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Wednesday February 27

RAGGED LEGACY: The Kirov Ballet is one of the world's most-stories dance companies. But "on the evidence of its recent season at the Kennedy Center, though, the company is in a state of confusion, rushing pell-mell in two different and opposite directions at once." New York Observer 02/26/02 

Tuesday February 26

HERE THEY GO AGAIN IN BOSTON: "Mikko Nissinen won't arrive in town for good until April, but the Boston Ballet's incoming artistic director has let go of six of the company's 43 dancers and decided not to renew contracts for three of its four instructors. This is less turmoil than there was last year, when 15 dancers were laid off. Only a week later, Maina Gielgud, hired to take over as artistic director, resigned abruptly, complaining that cuts had been made without her involvement." Boston Globe 02/26/02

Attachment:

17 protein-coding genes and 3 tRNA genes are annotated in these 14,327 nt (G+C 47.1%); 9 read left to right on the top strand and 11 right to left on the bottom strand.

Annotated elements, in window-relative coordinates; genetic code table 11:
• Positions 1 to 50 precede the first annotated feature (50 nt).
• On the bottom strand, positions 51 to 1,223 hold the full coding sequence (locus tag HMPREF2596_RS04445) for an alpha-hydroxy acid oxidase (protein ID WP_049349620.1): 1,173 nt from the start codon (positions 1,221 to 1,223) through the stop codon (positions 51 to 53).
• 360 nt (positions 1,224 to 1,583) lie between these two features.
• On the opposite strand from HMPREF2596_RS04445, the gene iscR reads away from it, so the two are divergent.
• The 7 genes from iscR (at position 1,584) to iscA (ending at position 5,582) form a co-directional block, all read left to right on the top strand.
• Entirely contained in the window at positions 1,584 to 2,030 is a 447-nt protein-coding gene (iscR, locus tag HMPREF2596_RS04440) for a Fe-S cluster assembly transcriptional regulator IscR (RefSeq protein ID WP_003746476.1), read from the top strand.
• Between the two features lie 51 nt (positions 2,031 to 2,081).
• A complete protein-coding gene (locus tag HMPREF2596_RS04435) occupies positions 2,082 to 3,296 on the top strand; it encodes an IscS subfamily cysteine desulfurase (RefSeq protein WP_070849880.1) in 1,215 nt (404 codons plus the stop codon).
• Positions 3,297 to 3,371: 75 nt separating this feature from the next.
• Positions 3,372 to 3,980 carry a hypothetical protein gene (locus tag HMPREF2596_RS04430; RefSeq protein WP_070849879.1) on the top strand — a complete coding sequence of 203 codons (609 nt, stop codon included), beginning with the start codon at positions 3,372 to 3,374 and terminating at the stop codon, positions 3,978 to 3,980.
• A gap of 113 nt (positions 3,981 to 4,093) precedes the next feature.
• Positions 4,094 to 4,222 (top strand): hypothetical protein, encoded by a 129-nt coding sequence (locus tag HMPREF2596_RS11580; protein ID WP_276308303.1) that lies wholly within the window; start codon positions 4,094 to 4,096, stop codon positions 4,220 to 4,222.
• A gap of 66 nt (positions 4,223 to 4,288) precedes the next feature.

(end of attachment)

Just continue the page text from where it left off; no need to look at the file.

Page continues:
Friday February 22

NORTHERN BALLET CROSSROADS: Northern Ballet's new director David Nixon is taking the company in new directions. "It’s a crucial time for both Nixon and NBT - arguably the most popular ballet company in Britain. The pioneering outfit has done much to popularise the artform with its unique 'dance drama' approach to storytelling. But last year the company was treading water after the critical drubbing of its 'exotic' - read whips, chains and leather - production of Jekyll and Hyde." The Scotsman 02/22/02

Tuesday February 19

DANCING ON ICE: Art or sport? Figure skating likes to have it both ways. And while there's no question that there's an art component to ice dancing, "it's hard to get past the frozen smiles and smug cuteness. So why are critics so eager to review these works?" Irish Times 02/18/02

Sunday February 17

DANCING FOR THE GOLD: As part of the Olympic Arts Festival (see companion story in Visual Arts,) the Salt Lake organizers have commissioned several dance pieces to be performed during the games. The performances highlight the fine line between dance and sport - after all, what is figure skating but dancing on ice, and what is dancing but an Olympic event sans crooked judges and endless press coverage? Los Angeles Times 02/16/02

Tuesday February 12